Tagged With Australian Square Kilometre Array Pathfinder

A new study from researchers at Western Sydney University shows how radio astronomy can help our understanding of how galaxies form and evolve - and could change everything about how we study the universe.

The team believes we are on track to uncover "strange new objects" and phenomena never seen before, by harnessing the power of radio astronomy to map the sky and make it accessible online.

"We turned the telescope into the Sauron of space – the all-seeing eye," says CSIRO's Dr Keith Bannister, gleefully referring to the dark overlord in Tolkien's Lord of the Rings.

What he's describing (in gloriously geeky fashion) is how the Australian Square Kilometre Array Pathfinder (ASKAP) on Wajarri Yamatji country near Geraldton in Western Australia has found its first "fast radio burst" from space - after less than four days of searching.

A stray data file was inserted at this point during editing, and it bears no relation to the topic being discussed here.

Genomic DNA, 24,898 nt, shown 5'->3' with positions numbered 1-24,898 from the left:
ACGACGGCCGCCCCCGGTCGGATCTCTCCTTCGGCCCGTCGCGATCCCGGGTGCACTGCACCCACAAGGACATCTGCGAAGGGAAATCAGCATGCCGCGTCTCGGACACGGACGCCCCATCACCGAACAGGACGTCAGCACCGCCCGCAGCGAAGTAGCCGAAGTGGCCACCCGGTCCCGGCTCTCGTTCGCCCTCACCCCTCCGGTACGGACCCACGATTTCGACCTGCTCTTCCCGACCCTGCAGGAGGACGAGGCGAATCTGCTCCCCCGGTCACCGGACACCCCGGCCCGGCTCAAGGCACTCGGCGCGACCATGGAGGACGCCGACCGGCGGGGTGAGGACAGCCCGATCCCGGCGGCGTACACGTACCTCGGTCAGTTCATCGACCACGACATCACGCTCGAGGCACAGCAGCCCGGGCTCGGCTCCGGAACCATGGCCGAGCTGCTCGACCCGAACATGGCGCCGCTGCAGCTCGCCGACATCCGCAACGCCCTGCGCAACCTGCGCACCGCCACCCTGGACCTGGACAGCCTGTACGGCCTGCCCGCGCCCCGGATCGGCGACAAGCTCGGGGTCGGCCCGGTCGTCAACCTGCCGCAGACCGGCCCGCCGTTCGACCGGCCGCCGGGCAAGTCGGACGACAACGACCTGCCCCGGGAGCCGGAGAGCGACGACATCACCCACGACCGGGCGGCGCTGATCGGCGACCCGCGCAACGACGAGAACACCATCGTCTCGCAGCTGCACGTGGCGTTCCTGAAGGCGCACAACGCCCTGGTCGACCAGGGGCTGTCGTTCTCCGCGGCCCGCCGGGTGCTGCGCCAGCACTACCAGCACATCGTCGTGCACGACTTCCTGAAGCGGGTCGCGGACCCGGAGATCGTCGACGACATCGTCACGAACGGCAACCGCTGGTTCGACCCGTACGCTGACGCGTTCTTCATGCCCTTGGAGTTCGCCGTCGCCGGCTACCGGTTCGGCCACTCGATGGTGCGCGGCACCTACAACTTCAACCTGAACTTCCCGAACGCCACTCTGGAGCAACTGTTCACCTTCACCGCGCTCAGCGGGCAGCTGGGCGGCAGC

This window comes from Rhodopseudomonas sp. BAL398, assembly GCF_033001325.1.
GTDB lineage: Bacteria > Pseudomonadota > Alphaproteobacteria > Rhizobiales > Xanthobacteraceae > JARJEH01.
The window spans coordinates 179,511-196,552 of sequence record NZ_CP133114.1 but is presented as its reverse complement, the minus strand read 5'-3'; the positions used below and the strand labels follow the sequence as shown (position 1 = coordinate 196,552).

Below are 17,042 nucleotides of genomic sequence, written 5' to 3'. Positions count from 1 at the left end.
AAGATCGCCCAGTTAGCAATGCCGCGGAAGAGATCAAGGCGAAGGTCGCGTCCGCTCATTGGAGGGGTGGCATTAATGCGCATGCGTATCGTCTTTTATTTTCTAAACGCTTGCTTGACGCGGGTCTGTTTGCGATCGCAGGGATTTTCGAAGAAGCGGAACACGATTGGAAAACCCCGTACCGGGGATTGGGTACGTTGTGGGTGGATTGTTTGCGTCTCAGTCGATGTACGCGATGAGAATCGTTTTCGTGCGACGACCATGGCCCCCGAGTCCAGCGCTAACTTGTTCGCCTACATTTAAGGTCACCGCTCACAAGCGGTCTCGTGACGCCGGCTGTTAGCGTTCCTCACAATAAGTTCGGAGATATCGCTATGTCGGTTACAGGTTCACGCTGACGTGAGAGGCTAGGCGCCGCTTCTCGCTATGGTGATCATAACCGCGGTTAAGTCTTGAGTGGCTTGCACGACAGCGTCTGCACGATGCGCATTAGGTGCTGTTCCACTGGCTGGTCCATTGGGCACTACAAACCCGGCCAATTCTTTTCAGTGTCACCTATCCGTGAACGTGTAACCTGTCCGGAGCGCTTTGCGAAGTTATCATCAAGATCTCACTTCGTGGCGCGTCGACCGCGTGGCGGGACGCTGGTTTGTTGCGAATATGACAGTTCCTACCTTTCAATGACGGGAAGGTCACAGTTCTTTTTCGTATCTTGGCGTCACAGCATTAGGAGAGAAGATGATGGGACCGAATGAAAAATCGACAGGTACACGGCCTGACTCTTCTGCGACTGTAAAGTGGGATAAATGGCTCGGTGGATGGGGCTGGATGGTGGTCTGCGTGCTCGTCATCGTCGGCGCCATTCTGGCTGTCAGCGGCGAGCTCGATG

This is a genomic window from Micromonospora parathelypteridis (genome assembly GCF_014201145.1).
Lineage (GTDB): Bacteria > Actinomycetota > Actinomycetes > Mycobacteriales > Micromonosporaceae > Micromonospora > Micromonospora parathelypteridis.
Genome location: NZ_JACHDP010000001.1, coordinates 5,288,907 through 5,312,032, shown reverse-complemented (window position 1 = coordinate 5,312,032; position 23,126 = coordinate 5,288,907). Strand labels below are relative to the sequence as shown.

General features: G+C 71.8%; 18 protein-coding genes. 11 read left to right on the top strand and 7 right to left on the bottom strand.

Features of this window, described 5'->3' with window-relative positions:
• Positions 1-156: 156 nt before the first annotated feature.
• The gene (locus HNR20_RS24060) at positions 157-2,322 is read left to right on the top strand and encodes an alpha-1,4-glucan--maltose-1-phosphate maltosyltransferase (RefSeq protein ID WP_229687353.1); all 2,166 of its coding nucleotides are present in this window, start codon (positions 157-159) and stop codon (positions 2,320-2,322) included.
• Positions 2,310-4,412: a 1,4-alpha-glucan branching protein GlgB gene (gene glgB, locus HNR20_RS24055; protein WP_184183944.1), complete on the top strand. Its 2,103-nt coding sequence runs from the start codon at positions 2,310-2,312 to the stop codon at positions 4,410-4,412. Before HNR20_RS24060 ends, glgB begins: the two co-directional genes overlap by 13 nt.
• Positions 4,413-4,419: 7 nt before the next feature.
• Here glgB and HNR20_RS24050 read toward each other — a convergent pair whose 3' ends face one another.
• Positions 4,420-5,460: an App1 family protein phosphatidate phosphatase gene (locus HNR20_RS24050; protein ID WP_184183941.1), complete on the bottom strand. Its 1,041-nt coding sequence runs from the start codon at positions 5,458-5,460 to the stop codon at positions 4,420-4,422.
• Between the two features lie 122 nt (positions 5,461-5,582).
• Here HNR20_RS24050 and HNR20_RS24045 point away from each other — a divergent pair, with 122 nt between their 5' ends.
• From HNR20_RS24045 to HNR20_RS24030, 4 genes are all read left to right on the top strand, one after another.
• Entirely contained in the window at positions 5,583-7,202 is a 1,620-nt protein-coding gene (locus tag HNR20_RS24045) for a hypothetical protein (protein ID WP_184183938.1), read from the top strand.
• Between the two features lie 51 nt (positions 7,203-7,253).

Predicting the future is near impossible -- but that doesn‘t stop us all from having a red hot go. Human beings have been predicting the future since the beginning of history and the results range from the hilarious to the downright uncanny.

One thing all future predictions have in common: they‘re rooted in our current understanding of how the world works. It‘s difficult to escape that mindset. We have no idea how technology will evolve, so our ideas are connected to the technology of today.